Finally, at 40, I was ready to figure out what I wanted. I was tired of monogamy, of gender roles, of forcing my feet into heels and my body into size 6 jeans, of sex that stuck to a predictable script, of every relationship following the same trajectory. I found myself coming out again, not as gay or bi or even pansexual, but as queer, an identity that implied a comprehensive rejection of sexual and romantic norms.
“For many people born before Generation Z, making choices about our sexuality feels self-indulgent. We grew up in a time when queerness was seen as unnatural and wrong, where gay and straight were two opposing teams that everyone was expected to choose between.”
If I was 20 years younger, this identity wouldn’t feel so out of place. At the college where I teach, a number of my students identify as queer and nonbinary, but among my colleagues and friends who are elder millennials, I still see a lot of repression of bisexuality, rigidity around relationship structures, and discomfort about exploring gender identities outside the male/female binary.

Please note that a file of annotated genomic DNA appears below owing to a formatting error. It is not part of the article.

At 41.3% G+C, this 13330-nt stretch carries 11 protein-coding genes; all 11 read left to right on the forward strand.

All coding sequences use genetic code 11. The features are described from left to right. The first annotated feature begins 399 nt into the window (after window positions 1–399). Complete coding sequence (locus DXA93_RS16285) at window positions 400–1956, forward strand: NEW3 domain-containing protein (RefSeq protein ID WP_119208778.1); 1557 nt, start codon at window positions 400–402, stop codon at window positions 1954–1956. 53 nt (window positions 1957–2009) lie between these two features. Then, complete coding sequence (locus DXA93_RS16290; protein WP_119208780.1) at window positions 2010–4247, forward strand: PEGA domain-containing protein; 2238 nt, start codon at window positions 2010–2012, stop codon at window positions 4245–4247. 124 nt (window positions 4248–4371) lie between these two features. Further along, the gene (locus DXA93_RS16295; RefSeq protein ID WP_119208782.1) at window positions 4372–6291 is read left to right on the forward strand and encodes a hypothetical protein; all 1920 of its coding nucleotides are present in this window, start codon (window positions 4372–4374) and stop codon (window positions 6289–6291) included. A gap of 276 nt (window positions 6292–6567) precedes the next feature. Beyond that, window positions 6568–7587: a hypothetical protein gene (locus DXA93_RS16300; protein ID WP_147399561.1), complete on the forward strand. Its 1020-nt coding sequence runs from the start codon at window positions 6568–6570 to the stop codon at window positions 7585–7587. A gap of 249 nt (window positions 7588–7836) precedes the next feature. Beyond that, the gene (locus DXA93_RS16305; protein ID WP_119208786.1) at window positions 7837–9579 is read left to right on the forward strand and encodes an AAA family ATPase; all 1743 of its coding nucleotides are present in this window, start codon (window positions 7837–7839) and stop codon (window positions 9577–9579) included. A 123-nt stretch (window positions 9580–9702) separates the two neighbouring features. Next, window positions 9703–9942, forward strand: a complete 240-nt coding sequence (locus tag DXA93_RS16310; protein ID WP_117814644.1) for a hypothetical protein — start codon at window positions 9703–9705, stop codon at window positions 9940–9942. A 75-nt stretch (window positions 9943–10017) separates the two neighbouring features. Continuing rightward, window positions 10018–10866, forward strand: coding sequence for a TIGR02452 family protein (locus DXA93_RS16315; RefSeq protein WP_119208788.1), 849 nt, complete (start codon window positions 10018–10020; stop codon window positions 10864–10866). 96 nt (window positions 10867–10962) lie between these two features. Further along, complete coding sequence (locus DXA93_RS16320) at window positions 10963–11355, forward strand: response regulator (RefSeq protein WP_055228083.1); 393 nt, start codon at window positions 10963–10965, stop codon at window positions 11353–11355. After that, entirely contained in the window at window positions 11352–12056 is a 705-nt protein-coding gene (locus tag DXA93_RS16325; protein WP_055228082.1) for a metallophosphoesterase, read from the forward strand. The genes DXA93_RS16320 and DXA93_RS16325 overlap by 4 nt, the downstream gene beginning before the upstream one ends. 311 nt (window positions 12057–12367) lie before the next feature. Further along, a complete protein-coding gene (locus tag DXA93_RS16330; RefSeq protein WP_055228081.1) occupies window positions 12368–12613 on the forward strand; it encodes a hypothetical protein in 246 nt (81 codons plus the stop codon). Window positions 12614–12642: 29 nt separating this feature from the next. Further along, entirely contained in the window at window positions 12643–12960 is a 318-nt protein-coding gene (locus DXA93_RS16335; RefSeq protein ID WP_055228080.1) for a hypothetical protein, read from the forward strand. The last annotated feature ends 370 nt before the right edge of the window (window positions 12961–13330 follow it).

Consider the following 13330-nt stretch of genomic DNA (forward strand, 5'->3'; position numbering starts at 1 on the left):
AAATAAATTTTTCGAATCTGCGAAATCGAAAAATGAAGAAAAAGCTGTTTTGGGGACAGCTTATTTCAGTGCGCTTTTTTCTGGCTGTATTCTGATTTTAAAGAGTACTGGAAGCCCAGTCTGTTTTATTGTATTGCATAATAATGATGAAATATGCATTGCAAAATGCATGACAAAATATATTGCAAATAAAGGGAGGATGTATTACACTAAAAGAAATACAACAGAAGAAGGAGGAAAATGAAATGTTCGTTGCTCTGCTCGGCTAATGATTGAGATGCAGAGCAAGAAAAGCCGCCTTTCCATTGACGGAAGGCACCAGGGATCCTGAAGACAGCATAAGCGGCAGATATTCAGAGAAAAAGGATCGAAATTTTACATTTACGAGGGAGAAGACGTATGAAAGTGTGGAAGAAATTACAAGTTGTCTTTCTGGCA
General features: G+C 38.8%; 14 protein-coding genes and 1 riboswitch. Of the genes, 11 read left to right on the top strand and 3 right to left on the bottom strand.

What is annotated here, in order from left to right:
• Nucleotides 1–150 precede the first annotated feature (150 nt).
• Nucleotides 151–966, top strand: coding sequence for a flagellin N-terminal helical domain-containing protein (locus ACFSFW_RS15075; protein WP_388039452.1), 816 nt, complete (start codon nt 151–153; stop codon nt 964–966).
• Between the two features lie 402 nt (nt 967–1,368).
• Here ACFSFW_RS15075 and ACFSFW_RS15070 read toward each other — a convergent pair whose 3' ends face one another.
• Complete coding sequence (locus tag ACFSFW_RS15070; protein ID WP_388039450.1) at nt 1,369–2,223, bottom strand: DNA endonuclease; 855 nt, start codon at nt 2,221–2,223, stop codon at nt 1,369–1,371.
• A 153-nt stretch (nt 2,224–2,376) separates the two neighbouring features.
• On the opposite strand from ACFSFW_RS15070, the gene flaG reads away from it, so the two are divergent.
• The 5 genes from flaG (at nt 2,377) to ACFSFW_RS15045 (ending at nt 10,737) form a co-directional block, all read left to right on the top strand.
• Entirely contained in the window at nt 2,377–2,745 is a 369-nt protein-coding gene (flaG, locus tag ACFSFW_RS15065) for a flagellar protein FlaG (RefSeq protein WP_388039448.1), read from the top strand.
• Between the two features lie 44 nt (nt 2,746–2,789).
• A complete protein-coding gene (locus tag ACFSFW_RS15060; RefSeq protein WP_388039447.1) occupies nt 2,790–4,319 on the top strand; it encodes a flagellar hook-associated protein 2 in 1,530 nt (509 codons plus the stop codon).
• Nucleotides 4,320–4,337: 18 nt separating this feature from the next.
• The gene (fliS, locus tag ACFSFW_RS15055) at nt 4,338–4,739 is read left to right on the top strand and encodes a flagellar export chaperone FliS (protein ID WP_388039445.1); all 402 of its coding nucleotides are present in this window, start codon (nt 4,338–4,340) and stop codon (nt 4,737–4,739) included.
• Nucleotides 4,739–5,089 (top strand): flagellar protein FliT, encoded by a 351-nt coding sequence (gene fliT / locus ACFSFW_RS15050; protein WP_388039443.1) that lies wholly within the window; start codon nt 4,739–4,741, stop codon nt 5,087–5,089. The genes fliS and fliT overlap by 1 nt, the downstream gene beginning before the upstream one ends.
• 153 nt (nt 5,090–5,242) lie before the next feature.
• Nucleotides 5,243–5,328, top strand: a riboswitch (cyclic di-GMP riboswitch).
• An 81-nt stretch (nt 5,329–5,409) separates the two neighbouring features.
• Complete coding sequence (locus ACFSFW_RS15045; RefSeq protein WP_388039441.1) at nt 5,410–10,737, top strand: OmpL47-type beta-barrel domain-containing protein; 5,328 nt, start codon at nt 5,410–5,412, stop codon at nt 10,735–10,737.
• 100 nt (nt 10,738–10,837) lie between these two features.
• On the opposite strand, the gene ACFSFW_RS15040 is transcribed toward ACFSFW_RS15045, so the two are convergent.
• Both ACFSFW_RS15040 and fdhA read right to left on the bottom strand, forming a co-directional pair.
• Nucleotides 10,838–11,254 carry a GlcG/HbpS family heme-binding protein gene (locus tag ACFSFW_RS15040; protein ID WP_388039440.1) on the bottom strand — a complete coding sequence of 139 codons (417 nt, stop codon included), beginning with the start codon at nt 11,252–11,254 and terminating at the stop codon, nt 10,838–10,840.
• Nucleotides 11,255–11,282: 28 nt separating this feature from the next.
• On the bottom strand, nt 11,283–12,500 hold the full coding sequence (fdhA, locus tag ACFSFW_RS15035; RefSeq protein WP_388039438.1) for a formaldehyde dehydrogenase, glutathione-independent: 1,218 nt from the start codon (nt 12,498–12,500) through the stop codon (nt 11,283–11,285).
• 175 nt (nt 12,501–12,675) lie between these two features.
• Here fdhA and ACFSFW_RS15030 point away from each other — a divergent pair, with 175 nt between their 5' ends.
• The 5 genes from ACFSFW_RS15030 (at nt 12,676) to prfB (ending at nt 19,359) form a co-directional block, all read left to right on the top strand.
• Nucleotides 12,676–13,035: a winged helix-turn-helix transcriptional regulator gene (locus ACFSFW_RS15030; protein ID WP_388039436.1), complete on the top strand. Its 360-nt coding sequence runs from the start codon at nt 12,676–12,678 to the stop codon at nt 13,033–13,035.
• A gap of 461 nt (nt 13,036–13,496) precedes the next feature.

For many people born before Generation Z, making choices about our sexuality feels self-indulgent. We grew up in a time when queerness was seen as unnatural and wrong, where gay and straight were two opposing teams that everyone was expected to choose between. I spent a lot of years buying into that, but I’m finally learning to accept that my sexuality doesn’t fit neatly into a pre-established category and finding ways to queer my relationships, regardless of the gender of my partners.